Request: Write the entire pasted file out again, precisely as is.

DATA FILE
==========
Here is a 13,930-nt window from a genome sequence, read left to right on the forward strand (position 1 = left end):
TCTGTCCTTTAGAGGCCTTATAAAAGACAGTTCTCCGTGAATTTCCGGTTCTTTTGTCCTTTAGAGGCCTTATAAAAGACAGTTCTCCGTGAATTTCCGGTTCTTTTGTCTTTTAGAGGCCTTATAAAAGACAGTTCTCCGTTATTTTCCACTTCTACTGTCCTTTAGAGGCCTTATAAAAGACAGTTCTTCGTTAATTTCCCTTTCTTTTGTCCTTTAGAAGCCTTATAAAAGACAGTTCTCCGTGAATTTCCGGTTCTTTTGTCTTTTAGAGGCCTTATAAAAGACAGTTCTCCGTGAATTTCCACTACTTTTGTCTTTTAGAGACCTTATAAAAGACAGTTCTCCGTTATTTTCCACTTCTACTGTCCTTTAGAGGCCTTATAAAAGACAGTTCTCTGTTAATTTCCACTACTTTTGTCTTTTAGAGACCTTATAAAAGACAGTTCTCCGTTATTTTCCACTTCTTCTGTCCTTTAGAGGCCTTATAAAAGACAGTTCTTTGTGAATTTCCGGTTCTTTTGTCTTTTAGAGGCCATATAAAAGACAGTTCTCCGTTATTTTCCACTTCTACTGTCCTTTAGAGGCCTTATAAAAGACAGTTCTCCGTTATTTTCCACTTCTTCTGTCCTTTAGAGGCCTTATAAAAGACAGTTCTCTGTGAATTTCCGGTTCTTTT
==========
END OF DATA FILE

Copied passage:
Here is a 13,930-nt window from a genome sequence, read left to right on the forward strand (position 1 = left end):
TCTGTCCTTTAGAGGCCTTATAAAAGACAGTTCTCCGTGAATTTCCGGTTCTTTTGTCCTTTAGAGGCCTTATAAAAGACAGTTCTCCGTGAATTTCCGGTTCTTTTGTCTTTTAGAGGCCTTATAAAAGACAGTTCTCCGTTATTTTCCACTTCTACTGTCCTTTAGAGGCCTTATAAAAGACAGTTCTTCGTTAATTTCCCTTTCTTTTGTCCTTTAGAAGCCTTATAAAAGACAGTTCTCCGTGAATTTCCGGTTCTTTTGTCTTTTAGAGGCCTTATAAAAGACAGTTCTCCGTGAATTTCCACTACTTTTGTCTTTTAGAGACCTTATAAAAGACAGTTCTCCGTTATTTTCCACTTCTACTGTCCTTTAGAGGCCTTATAAAAGACAGTTCTCTGTTAATTTCCACTACTTTTGTCTTTTAGAGACCTTATAAAAGACAGTTCTCCGTTATTTTCCACTTCTTCTGTCCTTTAGAGGCCTTATAAAAGACAGTTCTTTGTGAATTTCCGGTTCTTTTGTCTTTTAGAGGCCATATAAAAGACAGTTCTCCGTTATTTTCCACTTCTACTGTCCTTTAGAGGCCTTATAAAAGACAGTTCTCCGTTATTTTCCACTTCTTCTGTCCTTTAGAGGCCTTATAAAAGACAGTTCTCTGTGAATTTCCGGTTCTTTT